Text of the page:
In March 2011, K-Swiss announced that they would pay 1 million $ to the German brothers Andreas and Michael Raelert if they finish 1-2 in Kona later that year. Both were considered strong contenders for the October race: Michael hat recently become the first 70.3 champ to defend his world title (winning both the 2009 and 2010 titles in Clearwater), and Andreas had two great Kona results in 2009 (3rd) and 2010 (2nd, only beaten by Chris McCormack after running with him until the last aid station).
Since then, the brothers struggled a bit to put together solid seasons. In 2011, Michael was slated to give his IM debut in Frankfurt but had to cancel because of hip issues and decided to wait another year for his Kona debut. Andreas posted a fantastic world best time of 7:41:33 in Roth, but still had to validate his Kona slot by „walking“ IM Regensburg in order not to aggravate a slight injury. He posted another podium result in Kona (3rd behind Craig Alexander and Pete Jacobs). In 2012 they both qualified for Kona, but only Andreas had a good race (2nd behind Pete Jacobs) while Michael finished 31st.
Michael Raelert at the front of a bike pack in Kona 2012 (Photo: Jay Prasuhn).
2013 saw them both struggle with injuries: Michael hurt his knee when he crashed with his mountain bike. He still managed to finish 7th in IM Germany, but then had to undergo a procedure to remove inflamed tissue. Andreas won IM Austria in a fast 7:59, but tore some muscle fibers in his glute. For the first time, he DNF’d in Kona. 2014 didn’t start much better: Andreas still wasn’t completely healed from his injury, had a DNF in Frankfurt and barely managed to get a last minute Kona slot after racing in Mont Tremblant. In Kona, he was in a good position until the middle of the run when he had severe stomach problems and had to walk home. (He still finished in 10:49 with a run time 45 minutes slower than his bike.)
Michael crashed again on his mountain bike in the spring, but even though he hurt his face the injuries healed quickly. He was on fire in the second half of the year, winning a number of 70.3s in Australia and also the inaugural Challenge Bahrain.
Andreas Raelert getting ready for the 2015 season in Mallorca (Photo: Raelert-Brothers).
I’ve had the chance to discuss their 2015 plans with them.
Thorsten: What’s your focus for the 2015 season?
Michael: We are still working on some of the details, but Kona will be the main focus for both of us. I have already started my season, my next race will be 70.3 Mallorca (early May). I’m not sure where I’ll do my Ironman race, but it’s great to already have enough points.
Andreas: I will start my season at 70.3 St. George and will race at Ironman Texas.
T: Andreas, what’s your view on having a good summer IM and performing well in Kona? Other than in 2014, the winner rarely had a big result in the summer.
A: That is very hard to tell. Sebastian showed that he can perform well in Frankfurt and in Kona. But you can only do that with a strong base and smart periodization.
T: It seemed that you really wanted to perform well in Kona 2014 even after qualifying very late. Wouldn’t it have been smarter to collect some solid points and take your chances in 2015?
A: It’s next to impossible to race Kona „going easy“. It is a special race, and I always want to race my best there. Racing well in Kona is why I’m in the sport, it’s what I love. I still want to see the name „Raelert“ among the Kona champions. Having a 1 million $ prize on winning there was a great sign of respect, but it doesn’t influence how I race.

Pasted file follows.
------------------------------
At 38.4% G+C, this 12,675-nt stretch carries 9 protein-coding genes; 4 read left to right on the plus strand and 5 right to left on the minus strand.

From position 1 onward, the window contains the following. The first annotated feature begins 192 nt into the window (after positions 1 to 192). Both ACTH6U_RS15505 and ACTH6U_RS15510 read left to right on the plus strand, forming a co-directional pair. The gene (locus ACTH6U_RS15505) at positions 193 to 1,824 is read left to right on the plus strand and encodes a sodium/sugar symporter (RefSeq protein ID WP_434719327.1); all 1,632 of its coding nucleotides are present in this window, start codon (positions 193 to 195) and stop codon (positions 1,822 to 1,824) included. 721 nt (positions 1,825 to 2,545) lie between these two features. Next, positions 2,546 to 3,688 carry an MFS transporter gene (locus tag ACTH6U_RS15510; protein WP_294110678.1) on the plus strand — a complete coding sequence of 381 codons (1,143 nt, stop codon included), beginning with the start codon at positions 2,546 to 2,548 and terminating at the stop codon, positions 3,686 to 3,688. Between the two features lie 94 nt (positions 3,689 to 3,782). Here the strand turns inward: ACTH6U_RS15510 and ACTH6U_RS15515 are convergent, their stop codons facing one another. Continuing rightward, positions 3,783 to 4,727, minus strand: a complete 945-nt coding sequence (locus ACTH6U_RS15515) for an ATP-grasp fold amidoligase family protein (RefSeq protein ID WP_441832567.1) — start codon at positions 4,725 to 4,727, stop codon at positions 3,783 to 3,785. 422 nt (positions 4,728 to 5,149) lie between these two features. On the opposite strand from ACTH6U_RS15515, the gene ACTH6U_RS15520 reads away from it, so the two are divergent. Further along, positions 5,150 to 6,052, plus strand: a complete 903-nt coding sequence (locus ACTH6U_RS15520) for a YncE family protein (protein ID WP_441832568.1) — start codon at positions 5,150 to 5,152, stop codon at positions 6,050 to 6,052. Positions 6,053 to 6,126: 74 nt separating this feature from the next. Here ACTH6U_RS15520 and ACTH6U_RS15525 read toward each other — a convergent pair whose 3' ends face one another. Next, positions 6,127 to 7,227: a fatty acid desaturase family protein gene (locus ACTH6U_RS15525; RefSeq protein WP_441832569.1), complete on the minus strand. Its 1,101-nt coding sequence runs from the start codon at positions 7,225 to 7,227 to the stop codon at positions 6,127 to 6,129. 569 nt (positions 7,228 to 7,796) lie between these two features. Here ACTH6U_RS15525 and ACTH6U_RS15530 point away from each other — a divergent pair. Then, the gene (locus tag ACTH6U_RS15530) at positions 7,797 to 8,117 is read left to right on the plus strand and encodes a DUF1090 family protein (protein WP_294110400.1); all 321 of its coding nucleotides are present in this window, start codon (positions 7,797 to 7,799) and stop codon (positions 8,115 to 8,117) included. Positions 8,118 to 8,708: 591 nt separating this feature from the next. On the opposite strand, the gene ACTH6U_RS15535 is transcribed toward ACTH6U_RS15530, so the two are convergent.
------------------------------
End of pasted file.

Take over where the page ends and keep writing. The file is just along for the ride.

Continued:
T: You’d be the oldest first time winner (currently Craig Alexander with 35 years) …
A: I don’t think winning Kona is a question of age, but how well you feel. Crowie has shown that you can still perform well if you manage to focus on your training. I’ll be doing Triathlon as long as I believe I still have a chance to win – at least for another two or three years. It would be great to stay injury-free and know in May where I stand and then be able to focus on preparing for Kona.
T: Michael, when you won your two 70.3 Championships you were dominating that distance. Was moving up to the full distance too early?
M: With Regensburg, Kona and Frankfurt I have only done three IMs so far, so I haven’t really moved up yet. The training volume is pretty much the same, regardless of whether you are training for Olympic Distance, 70.3s or Ironman races, the difference is more on the mental side of racing, of being patient for a long time.
T: Are you back to 100% now?
M: I think I was doing pretty well over the middle distance lately :-). I still have some catching up to do on the run, after all I missed thousands of kilometers when being injured. I’m working hard to improve some more.
T: Did you or your coach Wolfram Bott make any changes to your training because of the injury?
M: I think it’s important to take your time and not make the second step before the first one. When we started to work with Wolfram in 2012, it was to add some new stimuli to our training. Now he also takes extra care to make sure we’re doing the right things. There are situations where I need someone else to tell me when to back down a bit.
T: If you qualify for Kona, how will you approach the race? Just as a learning experience?
M: I’m similar to Andi – just participating is not enough for me. When I start, I want to compete for the top spots.
T: You are marketing yourself as a single brand „Raelert-Brothers“. How is that working out?
A: We love it that we have our little family business – in addition to Micha and me there is also my girlfriend Julia and our middle brother Sven. Together, we have found a lot of loyal partners. Most recently we have added Swiss Side with their fantastic aero wheels.
T: Thank you for your time. It would be great to see both of you have a successful 2015 season!